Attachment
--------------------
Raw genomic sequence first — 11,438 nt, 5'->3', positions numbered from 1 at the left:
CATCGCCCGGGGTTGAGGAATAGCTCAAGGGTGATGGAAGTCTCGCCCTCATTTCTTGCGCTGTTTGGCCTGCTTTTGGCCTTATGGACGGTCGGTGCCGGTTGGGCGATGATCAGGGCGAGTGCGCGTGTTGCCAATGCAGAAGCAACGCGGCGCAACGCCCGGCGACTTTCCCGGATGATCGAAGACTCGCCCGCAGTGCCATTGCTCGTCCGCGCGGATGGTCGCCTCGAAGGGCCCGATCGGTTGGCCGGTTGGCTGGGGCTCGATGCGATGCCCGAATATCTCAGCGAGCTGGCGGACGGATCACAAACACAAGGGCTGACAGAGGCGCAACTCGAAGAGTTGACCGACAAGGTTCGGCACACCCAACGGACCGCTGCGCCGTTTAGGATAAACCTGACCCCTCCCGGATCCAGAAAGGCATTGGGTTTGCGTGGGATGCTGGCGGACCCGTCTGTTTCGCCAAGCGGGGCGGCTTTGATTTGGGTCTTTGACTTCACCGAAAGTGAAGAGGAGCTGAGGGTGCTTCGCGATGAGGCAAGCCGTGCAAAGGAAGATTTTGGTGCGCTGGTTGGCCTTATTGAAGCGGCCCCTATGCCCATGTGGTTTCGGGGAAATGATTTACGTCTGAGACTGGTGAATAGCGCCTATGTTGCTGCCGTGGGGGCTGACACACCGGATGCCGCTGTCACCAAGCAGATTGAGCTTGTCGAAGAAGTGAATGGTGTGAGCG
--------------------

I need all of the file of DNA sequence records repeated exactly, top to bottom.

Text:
Raw genomic sequence first — 11,438 nt, 5'->3', positions numbered from 1 at the left:
CATCGCCCGGGGTTGAGGAATAGCTCAAGGGTGATGGAAGTCTCGCCCTCATTTCTTGCGCTGTTTGGCCTGCTTTTGGCCTTATGGACGGTCGGTGCCGGTTGGGCGATGATCAGGGCGAGTGCGCGTGTTGCCAATGCAGAAGCAACGCGGCGCAACGCCCGGCGACTTTCCCGGATGATCGAAGACTCGCCCGCAGTGCCATTGCTCGTCCGCGCGGATGGTCGCCTCGAAGGGCCCGATCGGTTGGCCGGTTGGCTGGGGCTCGATGCGATGCCCGAATATCTCAGCGAGCTGGCGGACGGATCACAAACACAAGGGCTGACAGAGGCGCAACTCGAAGAGTTGACCGACAAGGTTCGGCACACCCAACGGACCGCTGCGCCGTTTAGGATAAACCTGACCCCTCCCGGATCCAGAAAGGCATTGGGTTTGCGTGGGATGCTGGCGGACCCGTCTGTTTCGCCAAGCGGGGCGGCTTTGATTTGGGTCTTTGACTTCACCGAAAGTGAAGAGGAGCTGAGGGTGCTTCGCGATGAGGCAAGCCGTGCAAAGGAAGATTTTGGTGCGCTGGTTGGCCTTATTGAAGCGGCCCCTATGCCCATGTGGTTTCGGGGAAATGATTTACGTCTGAGACTGGTGAATAGCGCCTATGTTGCTGCCGTGGGGGCTGACACACCGGATGCCGCTGTCACCAAGCAGATTGAGCTTGTCGAAGAAGTGAATGGTGTGAGCG